Shape, Thermodynamics, Kinetics and Growth Mechanisms of Metal and Bimetallic NanoparticlesPublic Deposited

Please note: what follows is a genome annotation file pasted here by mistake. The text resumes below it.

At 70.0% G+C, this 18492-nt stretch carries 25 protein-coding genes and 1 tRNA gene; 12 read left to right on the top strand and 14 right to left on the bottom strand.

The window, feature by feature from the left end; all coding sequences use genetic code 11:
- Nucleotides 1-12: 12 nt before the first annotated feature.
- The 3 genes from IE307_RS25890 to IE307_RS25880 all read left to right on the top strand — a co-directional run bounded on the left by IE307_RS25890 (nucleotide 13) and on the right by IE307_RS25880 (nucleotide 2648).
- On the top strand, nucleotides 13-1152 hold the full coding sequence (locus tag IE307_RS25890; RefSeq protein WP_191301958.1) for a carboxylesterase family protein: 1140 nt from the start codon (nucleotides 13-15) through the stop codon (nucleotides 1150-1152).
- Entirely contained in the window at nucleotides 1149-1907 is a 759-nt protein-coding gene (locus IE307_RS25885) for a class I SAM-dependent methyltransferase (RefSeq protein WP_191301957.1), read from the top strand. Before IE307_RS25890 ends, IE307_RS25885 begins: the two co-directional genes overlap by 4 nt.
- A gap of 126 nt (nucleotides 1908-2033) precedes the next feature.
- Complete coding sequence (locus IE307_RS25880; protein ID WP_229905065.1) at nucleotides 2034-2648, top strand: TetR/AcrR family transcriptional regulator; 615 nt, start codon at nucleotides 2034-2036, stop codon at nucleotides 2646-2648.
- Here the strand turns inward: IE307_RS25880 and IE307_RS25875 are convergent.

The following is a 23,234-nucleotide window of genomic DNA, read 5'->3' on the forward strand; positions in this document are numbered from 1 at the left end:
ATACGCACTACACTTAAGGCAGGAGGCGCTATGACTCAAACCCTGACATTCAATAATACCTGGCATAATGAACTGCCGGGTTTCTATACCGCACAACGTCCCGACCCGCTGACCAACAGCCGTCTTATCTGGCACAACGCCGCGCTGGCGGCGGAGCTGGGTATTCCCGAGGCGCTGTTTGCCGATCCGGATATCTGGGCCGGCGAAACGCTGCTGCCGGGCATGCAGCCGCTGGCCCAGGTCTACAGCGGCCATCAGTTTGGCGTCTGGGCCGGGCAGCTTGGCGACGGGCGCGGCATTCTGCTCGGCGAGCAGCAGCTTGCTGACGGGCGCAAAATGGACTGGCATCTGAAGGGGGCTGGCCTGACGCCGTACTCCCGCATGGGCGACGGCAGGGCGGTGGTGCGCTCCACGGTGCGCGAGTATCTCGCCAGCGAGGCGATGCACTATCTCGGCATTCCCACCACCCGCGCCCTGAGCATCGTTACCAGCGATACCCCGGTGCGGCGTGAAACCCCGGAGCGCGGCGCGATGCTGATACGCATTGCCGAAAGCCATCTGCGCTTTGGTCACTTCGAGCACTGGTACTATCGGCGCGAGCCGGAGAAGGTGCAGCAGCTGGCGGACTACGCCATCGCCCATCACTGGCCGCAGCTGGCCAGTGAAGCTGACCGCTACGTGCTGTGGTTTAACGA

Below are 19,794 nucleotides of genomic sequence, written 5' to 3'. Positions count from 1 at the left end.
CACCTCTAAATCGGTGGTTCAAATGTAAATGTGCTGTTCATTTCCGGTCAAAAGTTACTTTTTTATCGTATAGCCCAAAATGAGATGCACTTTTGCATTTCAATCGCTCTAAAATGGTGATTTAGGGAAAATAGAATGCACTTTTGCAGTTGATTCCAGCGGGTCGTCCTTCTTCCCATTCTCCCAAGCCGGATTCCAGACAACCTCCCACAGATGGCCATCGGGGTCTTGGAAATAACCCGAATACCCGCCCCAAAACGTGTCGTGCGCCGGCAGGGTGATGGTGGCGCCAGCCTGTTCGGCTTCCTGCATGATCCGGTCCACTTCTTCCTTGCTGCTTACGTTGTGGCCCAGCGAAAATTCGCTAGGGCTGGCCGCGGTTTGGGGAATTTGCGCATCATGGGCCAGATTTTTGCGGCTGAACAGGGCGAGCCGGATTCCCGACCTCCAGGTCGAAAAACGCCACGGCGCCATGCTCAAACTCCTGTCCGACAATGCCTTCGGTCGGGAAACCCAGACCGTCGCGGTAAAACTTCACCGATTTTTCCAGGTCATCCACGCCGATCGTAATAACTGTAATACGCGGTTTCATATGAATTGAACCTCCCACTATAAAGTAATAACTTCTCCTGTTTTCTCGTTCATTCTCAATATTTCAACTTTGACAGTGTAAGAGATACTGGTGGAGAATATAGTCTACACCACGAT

Metal and bimetallic nanoparticles are of interest and are widely used in various applications because of their unique optical, electronic, and catalytic properties, which differ from those of their bulk counterparts. Better understanding of the thermodynamic and kinetic properties of nanoparticles and their underlying growth mechanisms can serve as a basis for improving reproducibility and rational design of nanoparticle syntheses. The primary objective of this dissertation was to study the structural-related thermodynamic and kinetic properties of nanoparticles via the combination of experimental and theoretical techniques and to further unravel their underlying growth mechanisms. In this dissertation, the structure and elemental distribution of colloidally-synthesized bimetallic nanoparticles were characterized via scanning/transmission electron microscopy (S/TEM) and energy dispersive X-ray spectroscopy (EDX). In colloidally-synthesized bimetallic Pt/Pd nanoparticles, smooth composition gradients from the particle centers to their surfaces and corner enrichment of Pt were observed experimentally. A growth model was developed to demonstrate that the smooth composition gradients within the particles were the result of the difference in the deposition rate constants of Pd and Pt, causing Pd to deposit faster than Pt. The deposition rate constant ratio between Pd and Pt increased with total Pd and Pt precursor concentration. The corner Pt enrichment was a result of local thermodynamic control at the corners. At the nanoparticle corner, a Lyapunov stable solution could be achieved when the chemical potential at the corner equals the external chemical potential in the solution. This stable solution leads to size-independent corner rounding in colloidal synthesized nanoparticles. Strain-induced segregation in bimetallic multiply twinned particles, namely decahedral (Dh) and icosahedral (Ic) particles, was analyzed by an analytic first-order expansion within a continuum model. The results indicated that there was a noticeable segregation of larger atoms to the external surface and the smaller ones to the core, despite a small change in free energy due to segregation. Segregation was found to be more significant in Ic particles compared to Dh particles and at lower temperatures. The formation of symmetric versus asymmetric particles was also studied to compare their thermodynamic stability. Asymmetric re-entrant decahedral (Dh) particles with mirror planes were synthesized under different conditions. The thermodynamic stability of these particles was analyzed by calculating the total energy of Dh particles at different sizes, and results showed that the nanoparticle size could influence the thermodynamic stable shapes, and the five-fold symmetric Dh shape was no longer the thermodynamic stable structure at bigger sizes. Beyond electron microscopy, a wide-field dark-field optical microscope was used to measure the diffusion and growth of single plasmonic nanoparticles. The LSPR spectra and diffusion trajectories of particles were obtained simultaneously via an ultra-thin liquid cell. This cell was designed to confine particle movements in 2-D within the depth of field of the objective lens during growth. Being able to monitor changes in both the spectra and diffusion coefficients in situ during reaction will open a new avenue for understanding the nanoparticle growth mechanisms.